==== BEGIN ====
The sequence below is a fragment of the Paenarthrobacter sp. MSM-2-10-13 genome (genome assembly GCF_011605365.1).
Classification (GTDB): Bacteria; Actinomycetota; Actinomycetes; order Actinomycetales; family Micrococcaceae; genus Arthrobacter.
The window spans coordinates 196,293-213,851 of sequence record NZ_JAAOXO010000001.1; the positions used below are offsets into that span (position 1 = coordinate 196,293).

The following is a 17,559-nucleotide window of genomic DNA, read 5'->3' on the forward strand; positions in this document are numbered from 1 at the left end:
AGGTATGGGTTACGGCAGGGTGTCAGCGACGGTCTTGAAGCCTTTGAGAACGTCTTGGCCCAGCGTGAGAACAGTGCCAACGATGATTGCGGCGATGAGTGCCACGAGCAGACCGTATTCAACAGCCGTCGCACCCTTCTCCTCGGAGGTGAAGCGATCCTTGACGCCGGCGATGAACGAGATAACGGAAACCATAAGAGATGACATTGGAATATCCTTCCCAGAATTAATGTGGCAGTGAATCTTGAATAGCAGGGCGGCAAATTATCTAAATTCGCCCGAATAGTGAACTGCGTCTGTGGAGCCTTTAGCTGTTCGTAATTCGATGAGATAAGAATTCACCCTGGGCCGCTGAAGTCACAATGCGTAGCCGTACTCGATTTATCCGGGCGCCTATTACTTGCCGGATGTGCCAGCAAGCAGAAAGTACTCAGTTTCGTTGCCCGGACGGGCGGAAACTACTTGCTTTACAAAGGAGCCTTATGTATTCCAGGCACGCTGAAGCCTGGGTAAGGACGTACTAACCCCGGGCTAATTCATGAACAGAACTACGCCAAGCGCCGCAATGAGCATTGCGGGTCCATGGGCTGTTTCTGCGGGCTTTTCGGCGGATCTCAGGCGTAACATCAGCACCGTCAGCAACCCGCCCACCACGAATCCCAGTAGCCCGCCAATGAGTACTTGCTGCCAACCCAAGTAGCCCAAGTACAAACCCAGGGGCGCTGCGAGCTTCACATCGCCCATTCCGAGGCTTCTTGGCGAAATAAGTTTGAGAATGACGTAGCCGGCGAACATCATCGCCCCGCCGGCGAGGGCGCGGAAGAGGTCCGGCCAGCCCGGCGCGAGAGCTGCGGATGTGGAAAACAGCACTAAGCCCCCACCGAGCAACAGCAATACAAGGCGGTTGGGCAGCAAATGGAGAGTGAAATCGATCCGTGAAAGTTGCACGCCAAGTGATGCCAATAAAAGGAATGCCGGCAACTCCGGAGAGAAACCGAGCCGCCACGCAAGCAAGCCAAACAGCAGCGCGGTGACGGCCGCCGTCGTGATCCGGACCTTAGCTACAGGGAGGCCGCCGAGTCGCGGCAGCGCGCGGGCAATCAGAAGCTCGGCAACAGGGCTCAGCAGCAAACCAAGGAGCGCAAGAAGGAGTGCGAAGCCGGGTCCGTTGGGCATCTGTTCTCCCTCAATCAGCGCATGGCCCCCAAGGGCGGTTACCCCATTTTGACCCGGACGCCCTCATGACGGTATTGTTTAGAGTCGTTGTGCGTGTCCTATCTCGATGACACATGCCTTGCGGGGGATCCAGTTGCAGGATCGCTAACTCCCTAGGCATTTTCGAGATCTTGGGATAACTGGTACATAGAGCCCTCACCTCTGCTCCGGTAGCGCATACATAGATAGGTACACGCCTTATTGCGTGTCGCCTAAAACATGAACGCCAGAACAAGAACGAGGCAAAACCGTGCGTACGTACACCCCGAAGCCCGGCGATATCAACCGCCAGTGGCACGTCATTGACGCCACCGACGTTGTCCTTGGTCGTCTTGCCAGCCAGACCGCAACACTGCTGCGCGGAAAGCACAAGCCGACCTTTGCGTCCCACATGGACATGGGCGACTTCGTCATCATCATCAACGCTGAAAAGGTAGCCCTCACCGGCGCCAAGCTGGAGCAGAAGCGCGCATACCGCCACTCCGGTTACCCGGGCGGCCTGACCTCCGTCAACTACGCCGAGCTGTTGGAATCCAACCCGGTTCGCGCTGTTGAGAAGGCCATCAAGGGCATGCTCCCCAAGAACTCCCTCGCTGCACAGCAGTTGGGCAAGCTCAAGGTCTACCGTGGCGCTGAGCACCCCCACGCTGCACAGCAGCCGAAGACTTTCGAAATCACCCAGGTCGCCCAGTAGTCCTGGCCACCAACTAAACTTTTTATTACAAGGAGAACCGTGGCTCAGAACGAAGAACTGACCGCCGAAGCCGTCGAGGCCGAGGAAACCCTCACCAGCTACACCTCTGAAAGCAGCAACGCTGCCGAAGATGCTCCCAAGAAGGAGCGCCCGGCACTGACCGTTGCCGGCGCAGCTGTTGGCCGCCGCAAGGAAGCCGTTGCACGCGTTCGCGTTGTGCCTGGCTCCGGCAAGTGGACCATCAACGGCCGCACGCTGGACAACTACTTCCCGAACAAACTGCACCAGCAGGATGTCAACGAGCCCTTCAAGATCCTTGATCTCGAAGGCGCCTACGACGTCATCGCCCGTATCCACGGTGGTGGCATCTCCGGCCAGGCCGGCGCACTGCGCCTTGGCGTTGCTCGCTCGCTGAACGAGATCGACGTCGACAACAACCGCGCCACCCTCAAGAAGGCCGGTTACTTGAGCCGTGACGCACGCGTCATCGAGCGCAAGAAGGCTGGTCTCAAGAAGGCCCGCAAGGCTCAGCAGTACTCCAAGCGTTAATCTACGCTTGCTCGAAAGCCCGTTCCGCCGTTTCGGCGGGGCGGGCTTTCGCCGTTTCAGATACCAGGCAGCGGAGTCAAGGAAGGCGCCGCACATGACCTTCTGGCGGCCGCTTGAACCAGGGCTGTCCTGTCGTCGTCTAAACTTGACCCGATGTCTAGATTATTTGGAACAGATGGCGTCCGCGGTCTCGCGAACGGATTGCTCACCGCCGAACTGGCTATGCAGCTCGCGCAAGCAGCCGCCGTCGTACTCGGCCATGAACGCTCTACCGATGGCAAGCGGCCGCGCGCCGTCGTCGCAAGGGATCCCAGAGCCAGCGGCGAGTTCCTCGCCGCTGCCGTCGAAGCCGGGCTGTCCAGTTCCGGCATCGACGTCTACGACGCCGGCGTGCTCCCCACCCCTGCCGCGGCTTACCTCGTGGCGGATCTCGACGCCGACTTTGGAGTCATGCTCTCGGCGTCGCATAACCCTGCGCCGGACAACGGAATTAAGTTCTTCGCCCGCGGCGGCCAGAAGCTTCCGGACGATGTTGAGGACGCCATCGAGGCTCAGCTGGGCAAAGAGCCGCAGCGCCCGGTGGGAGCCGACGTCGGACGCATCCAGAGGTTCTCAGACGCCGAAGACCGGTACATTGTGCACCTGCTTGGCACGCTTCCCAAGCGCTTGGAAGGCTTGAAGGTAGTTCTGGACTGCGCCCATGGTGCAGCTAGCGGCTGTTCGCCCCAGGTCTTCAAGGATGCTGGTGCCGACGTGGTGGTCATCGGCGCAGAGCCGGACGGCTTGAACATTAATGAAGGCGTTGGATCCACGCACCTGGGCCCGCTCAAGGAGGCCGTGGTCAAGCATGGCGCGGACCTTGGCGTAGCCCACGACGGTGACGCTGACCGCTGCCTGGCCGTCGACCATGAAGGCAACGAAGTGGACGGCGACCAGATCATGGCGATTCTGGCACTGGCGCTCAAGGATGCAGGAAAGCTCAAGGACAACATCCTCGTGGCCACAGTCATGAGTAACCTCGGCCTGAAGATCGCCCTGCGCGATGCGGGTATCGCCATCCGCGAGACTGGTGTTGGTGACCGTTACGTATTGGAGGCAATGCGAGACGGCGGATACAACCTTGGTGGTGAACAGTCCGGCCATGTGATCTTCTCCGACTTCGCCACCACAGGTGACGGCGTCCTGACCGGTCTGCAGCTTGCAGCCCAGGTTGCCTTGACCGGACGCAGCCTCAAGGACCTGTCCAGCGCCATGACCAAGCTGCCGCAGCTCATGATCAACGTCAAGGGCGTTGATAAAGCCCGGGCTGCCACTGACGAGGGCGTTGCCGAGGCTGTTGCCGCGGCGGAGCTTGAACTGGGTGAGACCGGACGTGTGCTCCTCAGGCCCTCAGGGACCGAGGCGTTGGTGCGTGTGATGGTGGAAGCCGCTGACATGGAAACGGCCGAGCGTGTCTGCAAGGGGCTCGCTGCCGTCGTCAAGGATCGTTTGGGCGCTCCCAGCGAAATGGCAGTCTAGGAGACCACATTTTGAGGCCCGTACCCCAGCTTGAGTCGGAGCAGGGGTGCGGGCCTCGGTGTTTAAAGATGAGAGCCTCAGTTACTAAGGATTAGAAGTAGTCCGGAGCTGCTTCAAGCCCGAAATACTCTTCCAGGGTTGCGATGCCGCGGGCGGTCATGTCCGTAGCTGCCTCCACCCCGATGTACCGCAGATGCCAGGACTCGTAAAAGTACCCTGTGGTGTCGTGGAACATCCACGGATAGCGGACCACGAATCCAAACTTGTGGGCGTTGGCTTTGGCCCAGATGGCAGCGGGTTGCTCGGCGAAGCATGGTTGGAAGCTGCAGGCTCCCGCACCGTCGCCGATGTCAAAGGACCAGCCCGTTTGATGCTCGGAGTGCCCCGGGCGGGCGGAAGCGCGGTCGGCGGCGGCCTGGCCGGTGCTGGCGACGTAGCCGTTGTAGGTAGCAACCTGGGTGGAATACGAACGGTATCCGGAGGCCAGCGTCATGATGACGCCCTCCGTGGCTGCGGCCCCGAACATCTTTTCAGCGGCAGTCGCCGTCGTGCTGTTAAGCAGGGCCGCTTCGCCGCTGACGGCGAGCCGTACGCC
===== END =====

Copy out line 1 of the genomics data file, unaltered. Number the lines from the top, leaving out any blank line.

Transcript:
The sequence below is a fragment of the Paenarthrobacter sp. MSM-2-10-13 genome (genome assembly GCF_011605365.1).